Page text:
Sunday, August 3, 2014

Citizenville: How to take the town square digital and reinvent government

Since there are no City Council meetings next week (first time in a long time!) I had time this beautiful weekend to read a fabulous book that has transformed my thinking on a lot of issues relating to open government and citizen engagement. The book in question is "Citizenville: How to take the town square digital and reinvent government".

I read the book with Moncton in mind, so here are some of my random thoughts, inspired by (and often cribbed from) the book.

"The government is us; we are the government, you and I." Theodore Roosevelt

Like many politicians, I am concerned about the fact that so few people feel that it is important to vote (only 35.4% of the eligible voters turned out in May 2012, the year I was elected). Increasingly it seems that there is an enormous disconnect between citizens and their elected officials AND their elected officials and citizens...despite the fact that we are all engaging so much more with each other by so many other means (Twitter, Pinterest, FB, texting, etc.). During last week's stint of "Talk with a City Councillor" at the Moncton Market, a citizen asked me this question: "Why should anyone even care about municipal politics?" As you would expect, I had an answer, but it sure got me thinking. (Hey, as Northrop Frye wrote, "The simplest questions are not only the hardest to answer, they are the most important to ask.")

Public policy experts have written that government is like a vending machine: you put in money (taxes) and you get out goods and services (roads, fire and police protection, garbage pick-up, etc.). Of course, when the vending machine doesn't give us what we want, we shake it. Citizen engagement has been just that sometimes, shaking the vending machine. Sometimes it seems that there is no other way to get government to listen. I suppose we could fix the vending machine...or, we could throw it out and rethink government completely. A scary thought, I know (since truly, not many of us like change) but stick with me.

I've written before about cloud computing/open government, and I think it is the way of the future. Information is power...the more we can give that power to the people, the better off we will all be. I know that personally any time I've posted information about what happens at City Council, told people about Public Work's plan for snow removal, or the benefits of microsurfacing, citizens have loved it. Even when I get really angry calls from citizens, more often than not, when I can explain to them what is happening and the reasoning behind the decisions, they really appreciate it. I believe that the more we can open up at City Hall and let citizens know what is happening, the more engaged they will become.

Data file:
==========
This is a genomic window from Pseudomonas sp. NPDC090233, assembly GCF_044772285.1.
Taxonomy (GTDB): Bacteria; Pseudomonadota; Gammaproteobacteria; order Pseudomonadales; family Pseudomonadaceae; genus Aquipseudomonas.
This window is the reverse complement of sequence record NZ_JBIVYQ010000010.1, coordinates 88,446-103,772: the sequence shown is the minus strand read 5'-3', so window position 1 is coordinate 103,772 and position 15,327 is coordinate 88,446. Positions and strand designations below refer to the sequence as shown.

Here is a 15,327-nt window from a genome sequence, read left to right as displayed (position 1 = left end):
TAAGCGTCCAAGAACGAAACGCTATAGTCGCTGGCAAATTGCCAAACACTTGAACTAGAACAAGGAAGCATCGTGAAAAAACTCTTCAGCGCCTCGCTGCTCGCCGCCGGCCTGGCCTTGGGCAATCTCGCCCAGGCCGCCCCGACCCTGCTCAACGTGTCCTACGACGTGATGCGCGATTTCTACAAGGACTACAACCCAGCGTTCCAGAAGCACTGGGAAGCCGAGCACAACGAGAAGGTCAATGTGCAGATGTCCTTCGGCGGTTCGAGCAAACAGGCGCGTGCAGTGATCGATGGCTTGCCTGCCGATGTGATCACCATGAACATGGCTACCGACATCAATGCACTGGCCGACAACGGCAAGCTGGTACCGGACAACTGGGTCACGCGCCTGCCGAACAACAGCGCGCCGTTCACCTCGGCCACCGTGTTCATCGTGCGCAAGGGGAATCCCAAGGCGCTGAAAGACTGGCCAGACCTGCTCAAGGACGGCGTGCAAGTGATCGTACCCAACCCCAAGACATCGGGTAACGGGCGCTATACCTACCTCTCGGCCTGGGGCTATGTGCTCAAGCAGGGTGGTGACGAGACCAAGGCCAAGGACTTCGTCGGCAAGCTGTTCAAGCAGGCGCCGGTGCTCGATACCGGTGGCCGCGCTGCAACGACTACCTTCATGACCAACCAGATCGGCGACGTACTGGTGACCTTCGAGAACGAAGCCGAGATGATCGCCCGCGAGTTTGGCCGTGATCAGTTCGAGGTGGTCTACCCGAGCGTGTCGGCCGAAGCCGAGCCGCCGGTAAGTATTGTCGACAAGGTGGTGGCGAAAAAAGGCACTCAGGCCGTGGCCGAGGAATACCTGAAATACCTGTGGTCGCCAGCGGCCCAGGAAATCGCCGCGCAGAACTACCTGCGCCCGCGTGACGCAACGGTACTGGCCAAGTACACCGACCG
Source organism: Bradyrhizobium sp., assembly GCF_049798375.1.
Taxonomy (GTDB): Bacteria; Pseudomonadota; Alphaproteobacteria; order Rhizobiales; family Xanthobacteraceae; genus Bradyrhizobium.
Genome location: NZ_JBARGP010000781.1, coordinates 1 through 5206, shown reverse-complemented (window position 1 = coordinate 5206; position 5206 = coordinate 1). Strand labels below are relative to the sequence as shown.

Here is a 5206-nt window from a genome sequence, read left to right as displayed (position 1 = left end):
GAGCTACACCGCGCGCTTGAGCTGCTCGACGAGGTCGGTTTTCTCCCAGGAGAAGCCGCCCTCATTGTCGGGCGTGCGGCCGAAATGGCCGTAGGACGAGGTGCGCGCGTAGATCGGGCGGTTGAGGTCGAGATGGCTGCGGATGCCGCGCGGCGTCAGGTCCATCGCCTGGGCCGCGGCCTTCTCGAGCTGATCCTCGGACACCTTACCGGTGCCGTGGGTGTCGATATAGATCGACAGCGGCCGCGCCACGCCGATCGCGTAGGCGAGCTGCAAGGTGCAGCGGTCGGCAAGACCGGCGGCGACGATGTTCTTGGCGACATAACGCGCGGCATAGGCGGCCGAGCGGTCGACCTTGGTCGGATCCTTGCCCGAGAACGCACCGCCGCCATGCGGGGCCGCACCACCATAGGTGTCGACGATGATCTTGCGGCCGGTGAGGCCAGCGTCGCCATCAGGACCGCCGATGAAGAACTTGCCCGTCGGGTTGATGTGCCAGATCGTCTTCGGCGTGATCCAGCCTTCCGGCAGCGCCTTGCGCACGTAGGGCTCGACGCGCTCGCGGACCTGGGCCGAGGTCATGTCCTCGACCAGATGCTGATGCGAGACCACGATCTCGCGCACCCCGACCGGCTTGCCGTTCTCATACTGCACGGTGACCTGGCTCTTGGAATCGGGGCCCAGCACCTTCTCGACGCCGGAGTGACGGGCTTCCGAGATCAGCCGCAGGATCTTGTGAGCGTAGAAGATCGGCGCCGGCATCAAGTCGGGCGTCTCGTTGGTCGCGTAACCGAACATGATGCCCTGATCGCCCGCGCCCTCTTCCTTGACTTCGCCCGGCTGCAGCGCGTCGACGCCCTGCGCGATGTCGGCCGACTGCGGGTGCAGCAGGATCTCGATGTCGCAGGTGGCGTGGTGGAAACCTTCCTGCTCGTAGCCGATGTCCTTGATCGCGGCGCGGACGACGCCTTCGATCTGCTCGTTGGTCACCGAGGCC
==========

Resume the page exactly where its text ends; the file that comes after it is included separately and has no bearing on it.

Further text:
Businesses and social networks are all already doing this...they don't have a choice. When you go to a restaurant and have crappy service and then post about the experience on FB, you can be assured that your opinion is listened to and your comments are taken to heart. We as a municipal government have to do the same thing...we have to engage the collective wisdom of people outside government and inside of government. The collaborative way that Wikipedia (the 6th most visited site on the web) works is key to our future success, because I'm convinced that our future is about participation, empowerment, feedback and collaboration. We have to learn to "think differently".

 So, how do we achieve this?

 According to Gavin Newsom, here are the five musts:

1. Government must be absolutely transparent. Personally, I think that everything that can be out there should be, things like: councillor's expenses, garbage pick-up schedules, searchable city council minutes, councillors' attendance at all meetings (boards, public, private and committee meetings),  street sweeping schedules, snow plowing (in real time), road construction, building inspection issues, pot hole filling, wheelchair accessible buildings, affordable housing, the nearest food bank, city owned land databases, splash park schedules, campaign contributions, etc...all in easily accessible, standardized, straight-forward applications.

2. We need to encourage people to use the data to create useful apps, devices, tools...anything they want. Collective wisdom is the key here...government can't do it alone.

3. We need to acknowledge that while the people who vote aren't necessarily "digital natives" (i.e., those under thirty have only known a digital universe), they are key to our future...we need to engage them on their own terms, not the traditional ways that are completely foreign to them.